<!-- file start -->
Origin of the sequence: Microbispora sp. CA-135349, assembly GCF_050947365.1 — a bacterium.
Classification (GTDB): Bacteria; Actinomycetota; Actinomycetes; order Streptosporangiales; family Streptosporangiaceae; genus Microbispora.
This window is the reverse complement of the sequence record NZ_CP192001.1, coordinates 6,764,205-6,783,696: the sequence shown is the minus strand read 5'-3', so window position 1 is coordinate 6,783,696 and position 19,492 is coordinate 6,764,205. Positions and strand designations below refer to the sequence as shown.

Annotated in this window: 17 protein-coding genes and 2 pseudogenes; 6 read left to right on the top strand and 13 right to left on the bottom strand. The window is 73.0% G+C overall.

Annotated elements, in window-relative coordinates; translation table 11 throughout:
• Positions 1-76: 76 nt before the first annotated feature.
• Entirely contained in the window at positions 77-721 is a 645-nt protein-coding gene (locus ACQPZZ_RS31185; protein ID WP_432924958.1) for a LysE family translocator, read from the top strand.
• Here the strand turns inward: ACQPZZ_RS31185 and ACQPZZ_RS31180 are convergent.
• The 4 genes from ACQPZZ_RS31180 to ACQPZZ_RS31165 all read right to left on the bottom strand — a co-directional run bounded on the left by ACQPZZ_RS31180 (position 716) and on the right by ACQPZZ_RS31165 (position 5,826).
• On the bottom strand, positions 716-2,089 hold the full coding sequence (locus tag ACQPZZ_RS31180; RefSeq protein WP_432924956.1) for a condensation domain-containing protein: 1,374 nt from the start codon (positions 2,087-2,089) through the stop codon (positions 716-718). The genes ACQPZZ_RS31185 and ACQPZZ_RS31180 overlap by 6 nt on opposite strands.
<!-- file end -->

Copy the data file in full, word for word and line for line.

Origin of the sequence: Microbispora sp. CA-135349, assembly GCF_050947365.1 — a bacterium.
Classification (GTDB): Bacteria; Actinomycetota; Actinomycetes; order Streptosporangiales; family Streptosporangiaceae; genus Microbispora.
This window is the reverse complement of the sequence record NZ_CP192001.1, coordinates 6,764,205-6,783,696: the sequence shown is the minus strand read 5'-3', so window position 1 is coordinate 6,783,696 and position 19,492 is coordinate 6,764,205. Positions and strand designations below refer to the sequence as shown.

Annotated in this window: 17 protein-coding genes and 2 pseudogenes; 6 read left to right on the top strand and 13 right to left on the bottom strand. The window is 73.0% G+C overall.

Annotated elements, in window-relative coordinates; translation table 11 throughout:
• Positions 1-76: 76 nt before the first annotated feature.
• Entirely contained in the window at positions 77-721 is a 645-nt protein-coding gene (locus ACQPZZ_RS31185; protein ID WP_432924958.1) for a LysE family translocator, read from the top strand.
• Here the strand turns inward: ACQPZZ_RS31185 and ACQPZZ_RS31180 are convergent.
• The 4 genes from ACQPZZ_RS31180 to ACQPZZ_RS31165 all read right to left on the bottom strand — a co-directional run bounded on the left by ACQPZZ_RS31180 (position 716) and on the right by ACQPZZ_RS31165 (position 5,826).
• On the bottom strand, positions 716-2,089 hold the full coding sequence (locus tag ACQPZZ_RS31180; RefSeq protein WP_432924956.1) for a condensation domain-containing protein: 1,374 nt from the start codon (positions 2,087-2,089) through the stop codon (positions 716-718). The genes ACQPZZ_RS31185 and ACQPZZ_RS31180 overlap by 6 nt on opposite strands.